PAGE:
Since July 2011, when the Governmental Accounting Standards Board (GASB) proposed significant changes to its standards for pension accounting and financial reporting, municipal issuers, bond counsel, and financial advisors have been pushing for a clear set of guidelines for use in preparing municipal securities offering documents, typically referred to as official statements (OS).
This month, the National Association of Bond Lawyers (NABL) led a task force consisting of a broad array of municipal market participants in proposing a number of Pension Disclosure Considerations (the Considerations). The Considerations provide important guidance for municipal borrowers on how to prepare the portions of an OS dealing with the obligor’s pension matters in a way that is responsive to federal securities laws. They also come just in time as several states are actively pursuing the high-profile topic of pension reform.
The Considerations are the result of a collaborative effort among a dozen major muni-market participants and bond groups and will help jump-start a critical conversation that issuers, borrower’s counsel, and other finance professionals must conduct in order to determine the degree of pension disclosure appropriate for a particular offering.
Based on a review of GASB pension accounting and financial reporting standards, together with some high-profile enforcement cases brought by the Securities and Exchange Commission, the Considerations suggest four steps—conducting an initial analysis of the borrower’s pension plan or system; summarizing the pension contribution funding policy and general funding practices of the obligor; describing the pension plan investment policy; and disclosing any litigation, investigations, and labor relations issues that might affect the pension plan. Of particular interest are the plan particulars, such as 10-year historical trends revealing the actuarial value of assets, unfunded actuarial accrued liability (UAAL), funded ratio over time, and the UAAL-to-member payroll ratio.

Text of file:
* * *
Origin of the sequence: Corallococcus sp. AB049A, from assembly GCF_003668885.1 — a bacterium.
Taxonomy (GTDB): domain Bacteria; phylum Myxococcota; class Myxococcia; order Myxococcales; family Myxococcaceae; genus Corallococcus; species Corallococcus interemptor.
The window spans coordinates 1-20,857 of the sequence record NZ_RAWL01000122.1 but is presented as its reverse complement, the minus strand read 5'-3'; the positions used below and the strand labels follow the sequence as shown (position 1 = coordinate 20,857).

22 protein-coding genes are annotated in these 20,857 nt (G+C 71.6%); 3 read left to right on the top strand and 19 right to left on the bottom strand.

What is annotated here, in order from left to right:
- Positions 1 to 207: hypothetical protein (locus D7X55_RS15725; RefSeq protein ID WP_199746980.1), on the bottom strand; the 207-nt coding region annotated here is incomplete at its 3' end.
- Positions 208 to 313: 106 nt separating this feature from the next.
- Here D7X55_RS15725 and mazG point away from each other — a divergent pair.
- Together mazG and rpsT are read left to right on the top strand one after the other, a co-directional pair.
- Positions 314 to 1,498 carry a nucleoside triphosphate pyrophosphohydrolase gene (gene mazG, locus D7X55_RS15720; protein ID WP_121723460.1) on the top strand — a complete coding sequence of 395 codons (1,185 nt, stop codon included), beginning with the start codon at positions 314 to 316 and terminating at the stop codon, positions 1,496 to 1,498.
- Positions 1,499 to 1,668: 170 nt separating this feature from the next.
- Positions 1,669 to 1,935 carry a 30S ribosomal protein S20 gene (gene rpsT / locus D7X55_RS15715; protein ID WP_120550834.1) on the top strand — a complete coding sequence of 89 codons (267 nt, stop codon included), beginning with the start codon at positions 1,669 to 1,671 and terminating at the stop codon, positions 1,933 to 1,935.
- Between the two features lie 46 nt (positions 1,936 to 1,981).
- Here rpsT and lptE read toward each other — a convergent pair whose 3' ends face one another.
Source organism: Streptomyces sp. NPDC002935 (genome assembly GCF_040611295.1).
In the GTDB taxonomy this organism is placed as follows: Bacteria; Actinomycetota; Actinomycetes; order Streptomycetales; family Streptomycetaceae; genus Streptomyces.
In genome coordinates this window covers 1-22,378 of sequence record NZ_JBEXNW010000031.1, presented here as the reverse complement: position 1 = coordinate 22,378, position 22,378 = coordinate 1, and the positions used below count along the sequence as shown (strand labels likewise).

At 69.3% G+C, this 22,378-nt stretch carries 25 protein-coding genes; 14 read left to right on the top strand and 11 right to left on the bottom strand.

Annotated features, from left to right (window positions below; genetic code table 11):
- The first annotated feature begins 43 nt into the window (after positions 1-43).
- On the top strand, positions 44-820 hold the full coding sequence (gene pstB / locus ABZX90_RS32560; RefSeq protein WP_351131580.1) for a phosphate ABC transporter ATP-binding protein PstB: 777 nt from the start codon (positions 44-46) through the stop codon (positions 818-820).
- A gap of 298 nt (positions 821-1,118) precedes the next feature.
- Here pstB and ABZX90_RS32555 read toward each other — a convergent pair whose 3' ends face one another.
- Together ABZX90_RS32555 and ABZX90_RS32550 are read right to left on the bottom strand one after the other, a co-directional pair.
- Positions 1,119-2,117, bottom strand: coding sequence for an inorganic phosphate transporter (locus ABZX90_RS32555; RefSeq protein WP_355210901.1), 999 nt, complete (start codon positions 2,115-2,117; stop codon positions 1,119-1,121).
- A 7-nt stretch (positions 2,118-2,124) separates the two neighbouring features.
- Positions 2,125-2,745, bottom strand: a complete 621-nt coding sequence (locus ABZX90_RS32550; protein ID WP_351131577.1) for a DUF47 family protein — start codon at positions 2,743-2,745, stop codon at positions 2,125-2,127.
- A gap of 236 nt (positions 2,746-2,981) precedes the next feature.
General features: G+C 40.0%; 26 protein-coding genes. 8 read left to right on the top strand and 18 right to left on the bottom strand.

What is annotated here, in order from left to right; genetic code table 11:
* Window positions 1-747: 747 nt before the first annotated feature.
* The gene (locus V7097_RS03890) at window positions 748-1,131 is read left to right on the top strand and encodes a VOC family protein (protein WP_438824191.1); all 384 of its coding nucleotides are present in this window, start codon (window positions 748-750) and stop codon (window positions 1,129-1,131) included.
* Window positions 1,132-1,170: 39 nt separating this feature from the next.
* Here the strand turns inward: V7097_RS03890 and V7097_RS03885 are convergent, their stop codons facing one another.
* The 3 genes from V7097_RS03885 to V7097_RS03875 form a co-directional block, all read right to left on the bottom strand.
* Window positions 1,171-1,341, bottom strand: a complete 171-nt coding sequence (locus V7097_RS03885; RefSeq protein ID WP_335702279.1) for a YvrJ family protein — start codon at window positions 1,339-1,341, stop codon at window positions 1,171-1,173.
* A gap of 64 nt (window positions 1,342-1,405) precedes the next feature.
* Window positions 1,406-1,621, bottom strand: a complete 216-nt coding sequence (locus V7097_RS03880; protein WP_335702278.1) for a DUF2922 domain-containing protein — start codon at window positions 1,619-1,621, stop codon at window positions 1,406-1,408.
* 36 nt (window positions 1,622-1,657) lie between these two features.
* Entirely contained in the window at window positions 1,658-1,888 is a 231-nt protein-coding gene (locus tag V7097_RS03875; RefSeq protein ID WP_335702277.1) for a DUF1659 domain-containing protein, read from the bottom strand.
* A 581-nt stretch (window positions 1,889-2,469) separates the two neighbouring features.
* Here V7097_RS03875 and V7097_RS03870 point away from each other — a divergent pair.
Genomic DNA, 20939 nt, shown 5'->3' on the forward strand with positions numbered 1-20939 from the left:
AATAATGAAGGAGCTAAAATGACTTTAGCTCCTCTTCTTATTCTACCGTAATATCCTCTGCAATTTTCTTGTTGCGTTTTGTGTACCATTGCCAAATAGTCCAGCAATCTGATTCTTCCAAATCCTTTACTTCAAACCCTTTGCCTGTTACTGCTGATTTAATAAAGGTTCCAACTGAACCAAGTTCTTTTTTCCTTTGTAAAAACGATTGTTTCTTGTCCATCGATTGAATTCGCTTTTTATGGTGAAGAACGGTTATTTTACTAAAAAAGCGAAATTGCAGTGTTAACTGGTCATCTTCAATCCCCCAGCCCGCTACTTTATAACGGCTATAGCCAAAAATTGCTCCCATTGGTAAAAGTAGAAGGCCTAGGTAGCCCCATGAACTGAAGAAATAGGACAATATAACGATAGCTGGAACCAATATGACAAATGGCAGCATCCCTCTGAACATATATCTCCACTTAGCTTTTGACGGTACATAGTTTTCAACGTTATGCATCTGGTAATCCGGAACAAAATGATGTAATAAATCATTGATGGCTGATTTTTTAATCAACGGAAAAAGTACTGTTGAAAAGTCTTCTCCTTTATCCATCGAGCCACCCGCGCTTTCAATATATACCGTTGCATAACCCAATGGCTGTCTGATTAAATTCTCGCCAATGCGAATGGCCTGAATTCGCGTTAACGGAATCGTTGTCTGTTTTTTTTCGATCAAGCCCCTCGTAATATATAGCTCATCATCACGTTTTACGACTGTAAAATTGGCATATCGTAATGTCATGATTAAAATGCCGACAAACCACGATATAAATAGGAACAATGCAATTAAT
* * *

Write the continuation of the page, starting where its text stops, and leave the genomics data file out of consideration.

The Considerations are not a checklist or template for what must be included in an official statement, and the burden of determining the content and extent of the disclosure is still largely left up to the parties involved in the offering. For example, the Considerations leave the decision to disclose (or not disclose) pension funding projections up to the obligor. At a time of enhanced focus on municipal market disclosures and on the fiscal and political implications of public-sector employment and pension costs, the Considerations provide important guidance for obligors in determining what is material to investors and how to comply with applicable disclosure standards under federal securities laws.
For more information, please contact William A. Hicks at 602.798.5423 or firstname.lastname@example.org, Kimberly D. Magrini at 215.864.8365 or email@example.com, or any other member of Ballard Spahr's Public Finance Group.
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